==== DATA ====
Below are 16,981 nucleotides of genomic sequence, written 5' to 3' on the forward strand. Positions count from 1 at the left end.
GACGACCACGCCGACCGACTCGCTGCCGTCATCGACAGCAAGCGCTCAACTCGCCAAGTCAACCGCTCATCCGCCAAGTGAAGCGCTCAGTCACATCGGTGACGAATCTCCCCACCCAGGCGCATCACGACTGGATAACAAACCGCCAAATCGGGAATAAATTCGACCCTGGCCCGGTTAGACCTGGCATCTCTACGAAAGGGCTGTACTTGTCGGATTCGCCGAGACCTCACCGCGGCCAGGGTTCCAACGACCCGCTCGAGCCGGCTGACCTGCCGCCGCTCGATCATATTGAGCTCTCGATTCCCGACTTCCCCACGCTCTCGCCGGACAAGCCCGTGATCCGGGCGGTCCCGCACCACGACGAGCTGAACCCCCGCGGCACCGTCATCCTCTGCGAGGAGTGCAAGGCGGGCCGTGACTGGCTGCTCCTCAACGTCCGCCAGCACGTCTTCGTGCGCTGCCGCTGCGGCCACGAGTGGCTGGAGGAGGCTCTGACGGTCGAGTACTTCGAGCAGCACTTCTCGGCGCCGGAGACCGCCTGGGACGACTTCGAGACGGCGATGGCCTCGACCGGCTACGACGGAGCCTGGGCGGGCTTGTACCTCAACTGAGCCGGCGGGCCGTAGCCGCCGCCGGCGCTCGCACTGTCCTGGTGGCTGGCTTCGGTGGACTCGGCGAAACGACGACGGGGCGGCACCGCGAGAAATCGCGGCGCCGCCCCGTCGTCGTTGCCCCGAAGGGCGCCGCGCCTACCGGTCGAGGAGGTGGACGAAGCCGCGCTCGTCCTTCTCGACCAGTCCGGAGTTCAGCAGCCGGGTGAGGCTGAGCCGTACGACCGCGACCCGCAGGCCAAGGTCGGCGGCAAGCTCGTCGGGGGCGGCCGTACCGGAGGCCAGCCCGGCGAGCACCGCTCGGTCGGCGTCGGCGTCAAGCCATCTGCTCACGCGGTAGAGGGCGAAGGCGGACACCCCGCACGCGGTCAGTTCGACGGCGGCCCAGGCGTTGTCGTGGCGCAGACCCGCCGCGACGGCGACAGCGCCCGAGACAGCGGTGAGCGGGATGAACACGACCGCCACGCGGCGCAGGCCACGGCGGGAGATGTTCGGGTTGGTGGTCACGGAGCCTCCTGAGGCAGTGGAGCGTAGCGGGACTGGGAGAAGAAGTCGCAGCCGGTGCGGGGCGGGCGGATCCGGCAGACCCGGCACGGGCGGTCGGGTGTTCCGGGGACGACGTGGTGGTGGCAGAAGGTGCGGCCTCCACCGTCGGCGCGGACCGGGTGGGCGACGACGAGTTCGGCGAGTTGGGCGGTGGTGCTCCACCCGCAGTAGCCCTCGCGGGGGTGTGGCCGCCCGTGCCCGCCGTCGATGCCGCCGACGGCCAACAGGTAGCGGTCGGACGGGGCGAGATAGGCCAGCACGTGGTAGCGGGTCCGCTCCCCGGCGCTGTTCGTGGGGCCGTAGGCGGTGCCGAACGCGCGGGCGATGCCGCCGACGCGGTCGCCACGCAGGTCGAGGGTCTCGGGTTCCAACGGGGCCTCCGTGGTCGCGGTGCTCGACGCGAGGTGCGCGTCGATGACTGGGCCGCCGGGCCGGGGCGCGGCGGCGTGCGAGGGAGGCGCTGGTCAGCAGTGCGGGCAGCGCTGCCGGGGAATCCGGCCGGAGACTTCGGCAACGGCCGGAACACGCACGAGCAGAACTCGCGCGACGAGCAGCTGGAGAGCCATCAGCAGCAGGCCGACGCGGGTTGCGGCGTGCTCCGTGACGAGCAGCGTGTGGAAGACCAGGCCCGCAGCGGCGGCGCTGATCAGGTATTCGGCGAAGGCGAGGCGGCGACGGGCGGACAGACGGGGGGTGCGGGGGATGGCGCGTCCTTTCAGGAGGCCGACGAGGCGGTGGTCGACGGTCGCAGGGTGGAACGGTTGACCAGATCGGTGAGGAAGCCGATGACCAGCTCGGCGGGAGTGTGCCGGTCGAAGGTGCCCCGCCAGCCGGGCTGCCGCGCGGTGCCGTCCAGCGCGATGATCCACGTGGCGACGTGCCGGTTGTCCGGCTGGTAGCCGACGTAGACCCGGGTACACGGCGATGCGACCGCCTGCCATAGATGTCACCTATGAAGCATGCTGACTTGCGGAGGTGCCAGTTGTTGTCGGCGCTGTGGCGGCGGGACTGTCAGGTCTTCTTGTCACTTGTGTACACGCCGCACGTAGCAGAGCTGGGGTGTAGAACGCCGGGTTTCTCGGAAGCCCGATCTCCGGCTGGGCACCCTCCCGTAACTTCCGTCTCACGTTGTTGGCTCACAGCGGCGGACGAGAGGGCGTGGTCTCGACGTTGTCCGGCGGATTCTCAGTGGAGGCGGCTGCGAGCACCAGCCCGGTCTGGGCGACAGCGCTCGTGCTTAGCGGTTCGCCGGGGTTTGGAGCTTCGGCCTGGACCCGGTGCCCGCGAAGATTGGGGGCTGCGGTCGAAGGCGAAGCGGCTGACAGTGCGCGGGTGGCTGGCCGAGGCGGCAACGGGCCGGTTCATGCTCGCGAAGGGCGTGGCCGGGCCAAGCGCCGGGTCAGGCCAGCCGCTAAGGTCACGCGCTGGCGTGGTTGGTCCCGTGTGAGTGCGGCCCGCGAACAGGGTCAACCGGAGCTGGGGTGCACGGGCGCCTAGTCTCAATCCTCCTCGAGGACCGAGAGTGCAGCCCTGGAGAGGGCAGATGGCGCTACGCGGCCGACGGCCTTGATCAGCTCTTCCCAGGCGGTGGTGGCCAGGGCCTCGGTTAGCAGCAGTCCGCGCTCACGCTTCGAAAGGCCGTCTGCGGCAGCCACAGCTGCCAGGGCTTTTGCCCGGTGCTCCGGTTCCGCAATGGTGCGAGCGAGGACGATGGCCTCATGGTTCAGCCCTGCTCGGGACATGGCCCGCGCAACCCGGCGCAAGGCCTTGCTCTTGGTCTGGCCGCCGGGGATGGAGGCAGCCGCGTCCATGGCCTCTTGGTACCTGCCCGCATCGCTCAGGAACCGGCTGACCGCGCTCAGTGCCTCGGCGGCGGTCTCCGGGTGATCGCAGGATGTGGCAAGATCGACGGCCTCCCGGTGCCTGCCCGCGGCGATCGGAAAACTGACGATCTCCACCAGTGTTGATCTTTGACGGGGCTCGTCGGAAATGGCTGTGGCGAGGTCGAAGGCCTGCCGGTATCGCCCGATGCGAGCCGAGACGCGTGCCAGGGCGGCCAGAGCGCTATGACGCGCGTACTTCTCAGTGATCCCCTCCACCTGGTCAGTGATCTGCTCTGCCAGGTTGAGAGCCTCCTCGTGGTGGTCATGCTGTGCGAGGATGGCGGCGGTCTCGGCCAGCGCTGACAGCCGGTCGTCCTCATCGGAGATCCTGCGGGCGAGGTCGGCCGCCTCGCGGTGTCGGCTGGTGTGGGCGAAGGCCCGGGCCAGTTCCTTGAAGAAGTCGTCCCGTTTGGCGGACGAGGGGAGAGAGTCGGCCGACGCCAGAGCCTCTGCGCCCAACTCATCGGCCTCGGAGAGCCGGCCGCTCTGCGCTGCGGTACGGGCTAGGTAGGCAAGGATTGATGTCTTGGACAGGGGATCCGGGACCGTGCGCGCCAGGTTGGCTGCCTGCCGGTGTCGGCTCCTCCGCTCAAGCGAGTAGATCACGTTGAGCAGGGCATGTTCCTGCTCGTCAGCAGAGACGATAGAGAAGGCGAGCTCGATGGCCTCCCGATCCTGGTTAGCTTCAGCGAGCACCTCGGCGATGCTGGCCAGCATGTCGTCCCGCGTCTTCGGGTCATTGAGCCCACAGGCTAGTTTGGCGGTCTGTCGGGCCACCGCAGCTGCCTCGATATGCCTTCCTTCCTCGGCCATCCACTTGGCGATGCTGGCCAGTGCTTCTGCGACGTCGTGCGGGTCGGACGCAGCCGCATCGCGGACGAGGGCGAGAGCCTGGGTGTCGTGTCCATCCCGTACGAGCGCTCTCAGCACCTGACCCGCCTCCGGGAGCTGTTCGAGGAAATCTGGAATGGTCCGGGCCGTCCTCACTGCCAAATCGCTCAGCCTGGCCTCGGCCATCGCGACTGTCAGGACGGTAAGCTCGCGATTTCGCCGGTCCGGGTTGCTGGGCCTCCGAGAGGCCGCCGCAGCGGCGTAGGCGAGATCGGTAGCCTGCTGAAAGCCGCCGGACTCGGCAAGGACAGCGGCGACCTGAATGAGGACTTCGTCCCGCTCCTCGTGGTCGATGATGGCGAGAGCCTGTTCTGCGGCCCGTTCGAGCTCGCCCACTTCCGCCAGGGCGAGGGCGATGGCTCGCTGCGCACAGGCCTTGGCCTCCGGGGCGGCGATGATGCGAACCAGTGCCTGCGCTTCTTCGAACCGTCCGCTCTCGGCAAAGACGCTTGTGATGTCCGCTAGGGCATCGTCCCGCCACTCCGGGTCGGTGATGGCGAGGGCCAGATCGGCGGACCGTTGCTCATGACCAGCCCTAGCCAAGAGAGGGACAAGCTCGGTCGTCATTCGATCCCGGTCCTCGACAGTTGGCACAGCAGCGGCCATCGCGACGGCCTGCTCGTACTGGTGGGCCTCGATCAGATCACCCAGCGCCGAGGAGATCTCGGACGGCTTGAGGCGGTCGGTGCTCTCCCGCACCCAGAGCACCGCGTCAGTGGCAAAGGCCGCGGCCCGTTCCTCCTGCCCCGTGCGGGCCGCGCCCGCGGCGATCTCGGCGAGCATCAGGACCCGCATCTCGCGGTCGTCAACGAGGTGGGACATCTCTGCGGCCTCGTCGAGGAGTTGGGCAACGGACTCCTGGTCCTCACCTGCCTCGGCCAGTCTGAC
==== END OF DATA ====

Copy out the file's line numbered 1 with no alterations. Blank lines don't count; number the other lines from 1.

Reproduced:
Below are 16,981 nucleotides of genomic sequence, written 5' to 3' on the forward strand. Positions count from 1 at the left end.